The Ramayana and the Mahabharata are structurally and thematically similar, according to Pattanaik
Both the Ramayana and the Mahabharata have complex and layered antagonists such as Ravan and Duryodhan, who have become prototypes of villains in popular culture. But is the idea of evil or a villain something that is inherent to Indian myths or is that also a Western import?
All stories need a hero and a villain. It’s like cooking, where you need both sweet and sour flavours to help enhance each other. The real question is which are the characters that are considered good and bad. In Western stories, it’s the characters who follow some sort of transcendental law. But in India, it’s someone who includes. Again, the Chinese have a very different concept, of someone who keeps the order versus someone who disrupts the order, which goes against the binary of good versus bad. In the Abrahamic texts, it’s the clash between followers of the law or the word of God versus those who disobey. So, there’s no one concept of hero or villain, good or bad. This proves that Joseph Campbell’s idea of the monomyth doesn’t hold true, because it reduces being a hero to just one spice in a world of thousand spices.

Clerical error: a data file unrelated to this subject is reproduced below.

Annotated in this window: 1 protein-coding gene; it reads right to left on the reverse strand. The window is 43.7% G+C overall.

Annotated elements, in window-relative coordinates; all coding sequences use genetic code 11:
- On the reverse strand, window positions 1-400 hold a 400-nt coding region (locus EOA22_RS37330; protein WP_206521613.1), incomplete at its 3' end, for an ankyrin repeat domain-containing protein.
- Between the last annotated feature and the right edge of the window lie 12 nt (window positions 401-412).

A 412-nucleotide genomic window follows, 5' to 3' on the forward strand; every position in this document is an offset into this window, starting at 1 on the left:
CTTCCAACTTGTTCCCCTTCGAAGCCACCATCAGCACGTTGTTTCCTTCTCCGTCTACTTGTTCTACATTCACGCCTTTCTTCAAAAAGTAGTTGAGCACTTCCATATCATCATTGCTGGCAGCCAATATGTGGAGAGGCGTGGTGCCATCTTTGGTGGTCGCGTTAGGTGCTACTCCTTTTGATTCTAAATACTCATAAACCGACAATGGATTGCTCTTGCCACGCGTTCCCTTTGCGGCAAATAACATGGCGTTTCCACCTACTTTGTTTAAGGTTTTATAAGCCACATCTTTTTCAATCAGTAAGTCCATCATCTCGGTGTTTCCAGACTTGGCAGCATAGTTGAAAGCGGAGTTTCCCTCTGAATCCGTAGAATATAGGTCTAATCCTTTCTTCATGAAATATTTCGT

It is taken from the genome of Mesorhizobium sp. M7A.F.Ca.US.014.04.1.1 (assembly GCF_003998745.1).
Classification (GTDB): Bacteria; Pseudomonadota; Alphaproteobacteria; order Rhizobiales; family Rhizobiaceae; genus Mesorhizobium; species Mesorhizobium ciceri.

For me, LSD stands for Lakshmi, Saraswati and Durga
We have been speaking so much about the West and its assumptions and obsessions. One such obsession or craze is LSD. But you have coined your own Indian version of LSD. Tell us about that and how every component of your LSD is dependent on each other.
Haha yes, for me, LSD stands for Lakshmi, Saraswati and Durga. To sum up their relationship and interdependence, I can say that Lakshmi stands for the resources you need, Durga stands for the power you need and Saraswati stands for the knowledge you need. In life, in order to be happy, you need wealth, power and knowledge. You need all three of them in the right dose or else you’re going to be unhappy. That’s how their interdependence is born. Because without any one, the other two alone can’t bring happiness.